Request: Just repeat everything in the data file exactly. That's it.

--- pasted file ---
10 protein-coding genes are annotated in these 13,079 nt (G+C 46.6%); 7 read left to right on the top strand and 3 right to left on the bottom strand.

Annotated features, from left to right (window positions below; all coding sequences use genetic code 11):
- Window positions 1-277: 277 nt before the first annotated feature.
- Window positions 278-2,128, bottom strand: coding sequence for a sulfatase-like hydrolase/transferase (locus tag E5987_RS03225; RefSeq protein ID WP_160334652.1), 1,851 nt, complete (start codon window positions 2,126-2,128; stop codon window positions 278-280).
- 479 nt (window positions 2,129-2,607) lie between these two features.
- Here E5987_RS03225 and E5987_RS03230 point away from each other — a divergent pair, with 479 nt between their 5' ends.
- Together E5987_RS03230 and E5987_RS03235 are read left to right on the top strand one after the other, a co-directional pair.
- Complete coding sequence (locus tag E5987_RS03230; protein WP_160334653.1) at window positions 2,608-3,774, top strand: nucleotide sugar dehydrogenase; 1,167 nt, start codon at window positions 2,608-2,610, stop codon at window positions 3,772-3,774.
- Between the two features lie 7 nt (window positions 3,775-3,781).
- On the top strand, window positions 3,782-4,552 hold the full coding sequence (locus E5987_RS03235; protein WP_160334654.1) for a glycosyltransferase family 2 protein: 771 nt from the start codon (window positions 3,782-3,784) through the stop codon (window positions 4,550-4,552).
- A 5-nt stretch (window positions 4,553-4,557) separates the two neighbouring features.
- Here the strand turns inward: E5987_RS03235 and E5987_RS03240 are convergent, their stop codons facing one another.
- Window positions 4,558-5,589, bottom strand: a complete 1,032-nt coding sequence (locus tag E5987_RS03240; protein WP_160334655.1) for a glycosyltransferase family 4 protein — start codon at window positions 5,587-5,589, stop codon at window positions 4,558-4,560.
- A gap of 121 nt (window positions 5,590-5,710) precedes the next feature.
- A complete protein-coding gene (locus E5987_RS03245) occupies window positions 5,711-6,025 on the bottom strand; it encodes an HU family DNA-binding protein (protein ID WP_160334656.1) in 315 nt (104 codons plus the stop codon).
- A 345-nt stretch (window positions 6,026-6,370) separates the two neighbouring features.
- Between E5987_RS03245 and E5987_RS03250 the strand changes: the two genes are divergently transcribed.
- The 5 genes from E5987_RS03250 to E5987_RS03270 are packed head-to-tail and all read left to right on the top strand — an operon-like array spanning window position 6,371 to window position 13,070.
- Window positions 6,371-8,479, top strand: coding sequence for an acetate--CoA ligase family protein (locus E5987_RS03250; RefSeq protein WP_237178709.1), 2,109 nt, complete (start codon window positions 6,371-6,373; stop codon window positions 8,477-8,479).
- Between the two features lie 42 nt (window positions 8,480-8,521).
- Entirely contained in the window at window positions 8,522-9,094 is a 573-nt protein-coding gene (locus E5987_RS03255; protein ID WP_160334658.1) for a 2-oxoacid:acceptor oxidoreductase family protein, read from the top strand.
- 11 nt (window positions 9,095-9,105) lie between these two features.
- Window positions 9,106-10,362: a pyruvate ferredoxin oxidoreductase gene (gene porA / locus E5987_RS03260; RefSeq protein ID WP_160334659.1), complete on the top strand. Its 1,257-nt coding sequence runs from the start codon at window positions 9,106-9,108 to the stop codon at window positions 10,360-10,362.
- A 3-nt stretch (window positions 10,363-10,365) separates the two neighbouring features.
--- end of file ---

10 protein-coding genes are annotated in these 13,079 nt (G+C 46.6%); 7 read left to right on the top strand and 3 right to left on the bottom strand.

Annotated features, from left to right (window positions below; all coding sequences use genetic code 11):
- Window positions 1-277: 277 nt before the first annotated feature.
- Window positions 278-2,128, bottom strand: coding sequence for a sulfatase-like hydrolase/transferase (locus tag E5987_RS03225; RefSeq protein ID WP_160334652.1), 1,851 nt, complete (start codon window positions 2,126-2,128; stop codon window positions 278-280).
- 479 nt (window positions 2,129-2,607) lie between these two features.
- Here E5987_RS03225 and E5987_RS03230 point away from each other — a divergent pair, with 479 nt between their 5' ends.
- Together E5987_RS03230 and E5987_RS03235 are read left to right on the top strand one after the other, a co-directional pair.
- Complete coding sequence (locus tag E5987_RS03230; protein WP_160334653.1) at window positions 2,608-3,774, top strand: nucleotide sugar dehydrogenase; 1,167 nt, start codon at window positions 2,608-2,610, stop codon at window positions 3,772-3,774.
- Between the two features lie 7 nt (window positions 3,775-3,781).
- On the top strand, window positions 3,782-4,552 hold the full coding sequence (locus E5987_RS03235; protein WP_160334654.1) for a glycosyltransferase family 2 protein: 771 nt from the start codon (window positions 3,782-3,784) through the stop codon (window positions 4,550-4,552).
- A 5-nt stretch (window positions 4,553-4,557) separates the two neighbouring features.
- Here the strand turns inward: E5987_RS03235 and E5987_RS03240 are convergent, their stop codons facing one another.
- Window positions 4,558-5,589, bottom strand: a complete 1,032-nt coding sequence (locus tag E5987_RS03240; protein WP_160334655.1) for a glycosyltransferase family 4 protein — start codon at window positions 5,587-5,589, stop codon at window positions 4,558-4,560.
- A gap of 121 nt (window positions 5,590-5,710) precedes the next feature.
- A complete protein-coding gene (locus E5987_RS03245) occupies window positions 5,711-6,025 on the bottom strand; it encodes an HU family DNA-binding protein (protein ID WP_160334656.1) in 315 nt (104 codons plus the stop codon).
- A 345-nt stretch (window positions 6,026-6,370) separates the two neighbouring features.
- Between E5987_RS03245 and E5987_RS03250 the strand changes: the two genes are divergently transcribed.
- The 5 genes from E5987_RS03250 to E5987_RS03270 are packed head-to-tail and all read left to right on the top strand — an operon-like array spanning window position 6,371 to window position 13,070.
- Window positions 6,371-8,479, top strand: coding sequence for an acetate--CoA ligase family protein (locus E5987_RS03250; RefSeq protein WP_237178709.1), 2,109 nt, complete (start codon window positions 6,371-6,373; stop codon window positions 8,477-8,479).
- Between the two features lie 42 nt (window positions 8,480-8,521).
- Entirely contained in the window at window positions 8,522-9,094 is a 573-nt protein-coding gene (locus E5987_RS03255; protein ID WP_160334658.1) for a 2-oxoacid:acceptor oxidoreductase family protein, read from the top strand.
- 11 nt (window positions 9,095-9,105) lie between these two features.
- Window positions 9,106-10,362: a pyruvate ferredoxin oxidoreductase gene (gene porA / locus E5987_RS03260; RefSeq protein ID WP_160334659.1), complete on the top strand. Its 1,257-nt coding sequence runs from the start codon at window positions 9,106-9,108 to the stop codon at window positions 10,360-10,362.
- A 3-nt stretch (window positions 10,363-10,365) separates the two neighbouring features.